After two health care workers in the U.K. suffered serious allergic reactions after receiving the new Pfizer-BioNTech Covid-19 vaccine this week, investigators are looking into whether the incidents were linked to the shots.
The Food and Drug Administration vaccine advisory panel is expected to address concerns about the allergic reactions when it meets Dec. 10 to consider whether to grant emergency use authorization to Pfizer for its vaccine, chief vaccine adviser for Operation Warp Speed Moncef Slaoui said Wednesday during a briefing.
The U.K.’s Medical and Healthcare Products Regulatory Agency warned that people who have a history of serious allergic reactions shouldn’t receive the new Pfizer-BioNTech vaccine as they investigate the two adverse reactions that occurred almost immediately after getting the shots.
The two people affected were staff members with the National Health Service and had a history of allergies. Both are recovering. Authorities have not specified what their reactions were.
During the Operation Warp Speed briefing, Slaoui indicated that the FDA's panel of vaccine experts may also advise people with known severe allergies to not take the vaccine "until we understand exactly what happened here."
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There were no reported allergic reactions among the participants in the late-stage trials in the U.S., a Pfizer executive told NBC News Wednesday. About 44,000 people received the two doses of the vaccine during those trials.
In the meantime, the British warning is for anyone who has had a significant allergic reaction to a vaccine, medicine or food. That includes anyone who has been told to carry an adrenaline shot or others who have had potentially fatal allergic reactions.
“As is common with new vaccines the MHRA have advised on a precautionary basis that people with a significant history of allergic reactions do not receive this vaccination after two people with a history of significant allergic reactions responded adversely yesterday,” Professor Stephen Powis, medical director for the NHS in England, said in a statement. “Both are recovering well.”
The medical regulatory agency also said vaccinations should not be carried out in facilities that don’t have resuscitation equipment.
Pfizer and BioNTech said they were working with investigators “to better understand each case and its causes.″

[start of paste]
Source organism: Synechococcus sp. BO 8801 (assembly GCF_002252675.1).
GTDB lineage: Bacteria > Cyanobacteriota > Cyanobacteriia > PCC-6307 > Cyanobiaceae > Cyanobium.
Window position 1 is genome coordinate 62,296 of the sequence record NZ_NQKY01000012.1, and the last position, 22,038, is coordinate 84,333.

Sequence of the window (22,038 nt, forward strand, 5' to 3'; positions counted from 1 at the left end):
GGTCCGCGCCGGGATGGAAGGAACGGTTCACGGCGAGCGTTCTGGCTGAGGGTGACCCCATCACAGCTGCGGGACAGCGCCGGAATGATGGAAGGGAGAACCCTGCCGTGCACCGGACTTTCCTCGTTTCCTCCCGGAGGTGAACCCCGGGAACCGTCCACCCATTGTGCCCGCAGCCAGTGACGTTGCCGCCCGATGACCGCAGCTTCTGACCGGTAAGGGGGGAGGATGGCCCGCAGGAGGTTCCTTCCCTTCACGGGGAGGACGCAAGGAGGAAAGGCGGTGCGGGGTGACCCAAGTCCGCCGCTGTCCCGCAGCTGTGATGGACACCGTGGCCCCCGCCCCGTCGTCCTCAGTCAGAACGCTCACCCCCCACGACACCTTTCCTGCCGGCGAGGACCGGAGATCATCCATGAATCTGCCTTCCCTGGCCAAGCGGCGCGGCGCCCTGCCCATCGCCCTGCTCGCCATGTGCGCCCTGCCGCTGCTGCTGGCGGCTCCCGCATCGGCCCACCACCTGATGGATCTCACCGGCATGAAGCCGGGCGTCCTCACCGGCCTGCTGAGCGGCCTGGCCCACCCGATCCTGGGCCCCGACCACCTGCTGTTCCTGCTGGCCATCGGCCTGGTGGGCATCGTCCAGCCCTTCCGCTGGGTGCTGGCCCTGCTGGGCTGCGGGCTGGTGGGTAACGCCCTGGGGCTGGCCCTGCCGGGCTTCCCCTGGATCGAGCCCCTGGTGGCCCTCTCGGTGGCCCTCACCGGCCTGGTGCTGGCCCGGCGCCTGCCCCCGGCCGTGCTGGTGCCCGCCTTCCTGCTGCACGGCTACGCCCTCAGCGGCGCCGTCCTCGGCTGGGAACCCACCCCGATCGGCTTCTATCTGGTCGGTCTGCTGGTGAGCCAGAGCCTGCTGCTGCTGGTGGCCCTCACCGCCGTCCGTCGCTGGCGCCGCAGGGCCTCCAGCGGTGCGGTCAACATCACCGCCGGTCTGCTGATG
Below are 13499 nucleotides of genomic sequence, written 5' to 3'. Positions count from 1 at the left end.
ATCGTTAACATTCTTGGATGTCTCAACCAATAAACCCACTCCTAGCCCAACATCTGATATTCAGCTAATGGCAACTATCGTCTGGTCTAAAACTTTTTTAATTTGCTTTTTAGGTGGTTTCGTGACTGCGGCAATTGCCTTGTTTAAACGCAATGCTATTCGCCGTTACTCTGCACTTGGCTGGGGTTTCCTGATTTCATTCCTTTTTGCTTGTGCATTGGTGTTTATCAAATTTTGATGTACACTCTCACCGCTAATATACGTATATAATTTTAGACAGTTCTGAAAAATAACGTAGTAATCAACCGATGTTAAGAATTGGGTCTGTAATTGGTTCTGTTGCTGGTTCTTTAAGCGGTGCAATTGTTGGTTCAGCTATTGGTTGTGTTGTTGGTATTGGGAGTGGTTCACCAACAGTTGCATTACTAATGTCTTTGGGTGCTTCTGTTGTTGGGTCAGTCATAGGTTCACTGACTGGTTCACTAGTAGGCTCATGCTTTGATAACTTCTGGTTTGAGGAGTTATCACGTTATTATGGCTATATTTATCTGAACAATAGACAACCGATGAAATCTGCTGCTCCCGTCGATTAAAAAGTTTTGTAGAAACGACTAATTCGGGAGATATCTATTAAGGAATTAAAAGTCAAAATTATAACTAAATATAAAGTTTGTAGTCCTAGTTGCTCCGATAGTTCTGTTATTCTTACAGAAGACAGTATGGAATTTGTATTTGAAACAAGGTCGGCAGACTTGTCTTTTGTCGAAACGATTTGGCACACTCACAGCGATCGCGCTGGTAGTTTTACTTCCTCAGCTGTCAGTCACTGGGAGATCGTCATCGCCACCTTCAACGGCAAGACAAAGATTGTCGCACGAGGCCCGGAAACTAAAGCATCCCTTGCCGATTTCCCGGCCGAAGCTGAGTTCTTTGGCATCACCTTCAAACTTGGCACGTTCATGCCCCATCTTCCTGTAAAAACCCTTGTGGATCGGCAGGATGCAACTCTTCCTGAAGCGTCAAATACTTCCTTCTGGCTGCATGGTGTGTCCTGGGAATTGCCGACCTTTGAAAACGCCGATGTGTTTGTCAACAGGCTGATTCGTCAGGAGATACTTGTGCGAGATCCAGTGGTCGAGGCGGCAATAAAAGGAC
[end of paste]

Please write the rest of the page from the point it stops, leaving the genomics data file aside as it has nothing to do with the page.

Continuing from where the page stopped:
“In the pivotal phase three clinical trial, this vaccine was generally well tolerated with no serious safety concerns reported by the independent Data Monitoring Committee,” the companies said.
Documents published by the two companies showed that people with a history of severe allergic reactions were excluded from the trials, and doctors were advised to look out for such reactions in trial participants who weren’t previously known to have severe allergies.
Even in non-emergency situations, health authorities must closely monitor new vaccines and medications because studies in tens of thousands of people can’t detect a rare risk that would affect 1 in 1 million.
Dr. Peter Openshaw, a professor of experimental medicine at Imperial College London, said there is a “very small” chance of an allergic reaction to any vaccine.
The MHRA last week gave emergency authorization to the Pfizer-BioNTech vaccine, making Britain the first country to allow its widespread use.
The U.K. began its mass vaccination program on Tuesday, offering the shot to people over 80, nursing home staff and some NHS workers. It’s not clear how many people have received the jab so far.
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As part of its emergency authorization for the vaccine, the MHRA required healthcare workers to report any adverse reactions to help regulators gather more information about safety and effectiveness.
The agency is monitoring the vaccine rollout closely and “will now investigate these cases in more detail to understand if the allergic reactions were linked to the vaccine or were incidental,” he said. “The fact that we know so soon about these two allergic reactions and that the regulator has acted on this to issue precautionary advice shows that this monitoring system is working well.”
Dr. June Raine, head of the medical regulatory agency, informed a Parliamentary committee about the reactions during previously scheduled testimony on the pandemic.
“We know from the very extensive clinical trials that this wasn’t a feature” of the vaccine, she said. “But if we need to strengthen our advice, now that we have had this experience in the vulnerable populations, the groups who have been selected as a priority, we get that advice to the field immediately.”
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